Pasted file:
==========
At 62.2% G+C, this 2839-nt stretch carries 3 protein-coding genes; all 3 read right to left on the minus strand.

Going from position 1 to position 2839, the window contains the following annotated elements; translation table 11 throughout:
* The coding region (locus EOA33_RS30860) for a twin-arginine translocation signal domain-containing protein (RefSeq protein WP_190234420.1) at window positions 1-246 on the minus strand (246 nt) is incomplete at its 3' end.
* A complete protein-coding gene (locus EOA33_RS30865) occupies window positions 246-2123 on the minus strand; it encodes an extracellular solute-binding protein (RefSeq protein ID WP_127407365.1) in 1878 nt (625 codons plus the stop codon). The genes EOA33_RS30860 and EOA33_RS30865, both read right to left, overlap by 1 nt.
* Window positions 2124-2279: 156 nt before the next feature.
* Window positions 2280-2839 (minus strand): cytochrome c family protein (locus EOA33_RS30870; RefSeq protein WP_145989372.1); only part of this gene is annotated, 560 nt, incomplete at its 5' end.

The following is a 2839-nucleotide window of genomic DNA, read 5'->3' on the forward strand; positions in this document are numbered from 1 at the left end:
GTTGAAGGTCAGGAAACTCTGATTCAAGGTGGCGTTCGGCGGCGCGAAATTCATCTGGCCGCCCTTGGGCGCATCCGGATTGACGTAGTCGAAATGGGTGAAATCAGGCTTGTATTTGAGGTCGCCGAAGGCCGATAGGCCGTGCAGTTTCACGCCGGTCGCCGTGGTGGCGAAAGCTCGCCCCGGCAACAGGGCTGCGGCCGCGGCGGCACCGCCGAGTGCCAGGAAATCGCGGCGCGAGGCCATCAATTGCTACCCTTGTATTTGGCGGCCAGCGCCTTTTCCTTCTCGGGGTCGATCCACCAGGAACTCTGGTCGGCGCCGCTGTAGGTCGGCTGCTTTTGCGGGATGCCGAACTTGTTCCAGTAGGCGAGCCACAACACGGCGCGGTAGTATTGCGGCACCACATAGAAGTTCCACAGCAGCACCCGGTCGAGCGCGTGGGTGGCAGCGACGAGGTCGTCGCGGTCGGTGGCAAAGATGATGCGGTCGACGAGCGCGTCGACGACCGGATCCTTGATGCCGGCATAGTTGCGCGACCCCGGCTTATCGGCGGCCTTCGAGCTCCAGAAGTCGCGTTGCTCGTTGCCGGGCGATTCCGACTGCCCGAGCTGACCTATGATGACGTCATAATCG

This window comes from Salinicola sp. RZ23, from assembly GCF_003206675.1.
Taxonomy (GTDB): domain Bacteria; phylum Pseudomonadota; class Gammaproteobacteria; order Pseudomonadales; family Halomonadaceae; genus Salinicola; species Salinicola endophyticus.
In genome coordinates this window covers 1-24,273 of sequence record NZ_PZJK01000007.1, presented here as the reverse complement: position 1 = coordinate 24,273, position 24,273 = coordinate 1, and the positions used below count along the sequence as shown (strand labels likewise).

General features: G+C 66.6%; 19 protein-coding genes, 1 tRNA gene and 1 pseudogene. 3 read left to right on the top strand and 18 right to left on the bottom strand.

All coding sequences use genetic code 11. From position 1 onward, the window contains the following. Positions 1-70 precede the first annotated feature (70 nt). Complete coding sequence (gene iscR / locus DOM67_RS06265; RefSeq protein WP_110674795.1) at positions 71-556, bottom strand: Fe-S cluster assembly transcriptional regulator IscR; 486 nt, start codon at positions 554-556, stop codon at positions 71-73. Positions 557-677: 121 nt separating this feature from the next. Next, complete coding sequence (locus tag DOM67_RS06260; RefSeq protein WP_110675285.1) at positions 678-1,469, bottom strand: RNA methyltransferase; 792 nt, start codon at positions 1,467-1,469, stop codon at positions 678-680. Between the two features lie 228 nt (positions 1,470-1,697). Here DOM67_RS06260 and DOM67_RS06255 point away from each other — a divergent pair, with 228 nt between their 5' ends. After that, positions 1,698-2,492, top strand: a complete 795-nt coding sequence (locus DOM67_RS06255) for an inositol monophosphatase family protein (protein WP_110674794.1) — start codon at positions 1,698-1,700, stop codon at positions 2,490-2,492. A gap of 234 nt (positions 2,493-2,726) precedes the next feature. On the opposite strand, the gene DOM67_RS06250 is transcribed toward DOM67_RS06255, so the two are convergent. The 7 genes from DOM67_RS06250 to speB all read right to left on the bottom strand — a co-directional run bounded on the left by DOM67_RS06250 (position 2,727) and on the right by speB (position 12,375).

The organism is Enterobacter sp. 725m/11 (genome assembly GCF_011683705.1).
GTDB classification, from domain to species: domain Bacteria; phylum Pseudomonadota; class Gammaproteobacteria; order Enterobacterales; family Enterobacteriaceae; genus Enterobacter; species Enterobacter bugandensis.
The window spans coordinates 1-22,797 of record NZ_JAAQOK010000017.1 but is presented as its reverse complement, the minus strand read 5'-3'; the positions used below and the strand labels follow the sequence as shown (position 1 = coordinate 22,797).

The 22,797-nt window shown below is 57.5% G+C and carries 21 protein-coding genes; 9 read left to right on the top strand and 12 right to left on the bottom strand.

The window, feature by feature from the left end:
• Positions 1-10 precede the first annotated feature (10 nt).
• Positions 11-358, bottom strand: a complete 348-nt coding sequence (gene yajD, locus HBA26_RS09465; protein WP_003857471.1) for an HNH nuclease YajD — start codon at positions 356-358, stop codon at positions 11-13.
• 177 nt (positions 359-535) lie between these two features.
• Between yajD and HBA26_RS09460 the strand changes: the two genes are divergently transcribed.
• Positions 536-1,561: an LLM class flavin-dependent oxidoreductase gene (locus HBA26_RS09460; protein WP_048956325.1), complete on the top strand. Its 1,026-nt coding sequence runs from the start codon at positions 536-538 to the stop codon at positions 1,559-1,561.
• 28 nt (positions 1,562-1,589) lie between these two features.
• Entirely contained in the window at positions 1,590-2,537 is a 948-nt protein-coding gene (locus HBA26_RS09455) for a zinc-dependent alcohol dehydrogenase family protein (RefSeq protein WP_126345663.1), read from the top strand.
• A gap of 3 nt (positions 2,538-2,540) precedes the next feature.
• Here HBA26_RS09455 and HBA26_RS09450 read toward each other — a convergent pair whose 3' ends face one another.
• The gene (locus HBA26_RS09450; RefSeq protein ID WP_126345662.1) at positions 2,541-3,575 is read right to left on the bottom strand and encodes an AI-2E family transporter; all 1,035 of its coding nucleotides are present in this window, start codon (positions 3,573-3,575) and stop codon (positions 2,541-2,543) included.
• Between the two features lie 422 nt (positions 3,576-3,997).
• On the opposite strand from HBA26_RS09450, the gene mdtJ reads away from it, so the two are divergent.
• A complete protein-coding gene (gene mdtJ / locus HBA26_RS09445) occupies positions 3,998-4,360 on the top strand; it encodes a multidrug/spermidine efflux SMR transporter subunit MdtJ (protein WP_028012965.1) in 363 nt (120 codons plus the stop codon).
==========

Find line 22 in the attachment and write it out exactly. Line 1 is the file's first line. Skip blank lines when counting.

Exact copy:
• Between yajD and HBA26_RS09460 the strand changes: the two genes are divergently transcribed.